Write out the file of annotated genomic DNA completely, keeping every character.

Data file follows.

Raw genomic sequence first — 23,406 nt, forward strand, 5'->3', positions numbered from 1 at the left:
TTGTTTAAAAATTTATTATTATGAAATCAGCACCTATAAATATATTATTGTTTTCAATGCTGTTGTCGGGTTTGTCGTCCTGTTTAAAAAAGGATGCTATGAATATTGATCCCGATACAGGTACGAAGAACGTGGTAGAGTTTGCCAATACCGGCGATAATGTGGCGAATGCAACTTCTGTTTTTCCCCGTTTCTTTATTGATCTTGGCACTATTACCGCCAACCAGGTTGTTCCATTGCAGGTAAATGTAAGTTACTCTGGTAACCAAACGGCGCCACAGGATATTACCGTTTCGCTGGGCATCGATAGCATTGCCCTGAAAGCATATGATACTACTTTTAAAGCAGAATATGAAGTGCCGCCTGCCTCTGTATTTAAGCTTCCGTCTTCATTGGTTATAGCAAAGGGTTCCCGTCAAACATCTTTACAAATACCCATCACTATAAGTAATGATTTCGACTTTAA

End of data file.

Raw genomic sequence first — 23,406 nt, forward strand, 5'->3', positions numbered from 1 at the left:
TTGTTTAAAAATTTATTATTATGAAATCAGCACCTATAAATATATTATTGTTTTCAATGCTGTTGTCGGGTTTGTCGTCCTGTTTAAAAAAGGATGCTATGAATATTGATCCCGATACAGGTACGAAGAACGTGGTAGAGTTTGCCAATACCGGCGATAATGTGGCGAATGCAACTTCTGTTTTTCCCCGTTTCTTTATTGATCTTGGCACTATTACCGCCAACCAGGTTGTTCCATTGCAGGTAAATGTAAGTTACTCTGGTAACCAAACGGCGCCACAGGATATTACCGTTTCGCTGGGCATCGATAGCATTGCCCTGAAAGCATATGATACTACTTTTAAAGCAGAATATGAAGTGCCGCCTGCCTCTGTATTTAAGCTTCCGTCTTCATTGGTTATAGCAAAGGGTTCCCGTCAAACATCTTTACAAATACCCATCACTATAAGTAATGATTTCGACTTTAA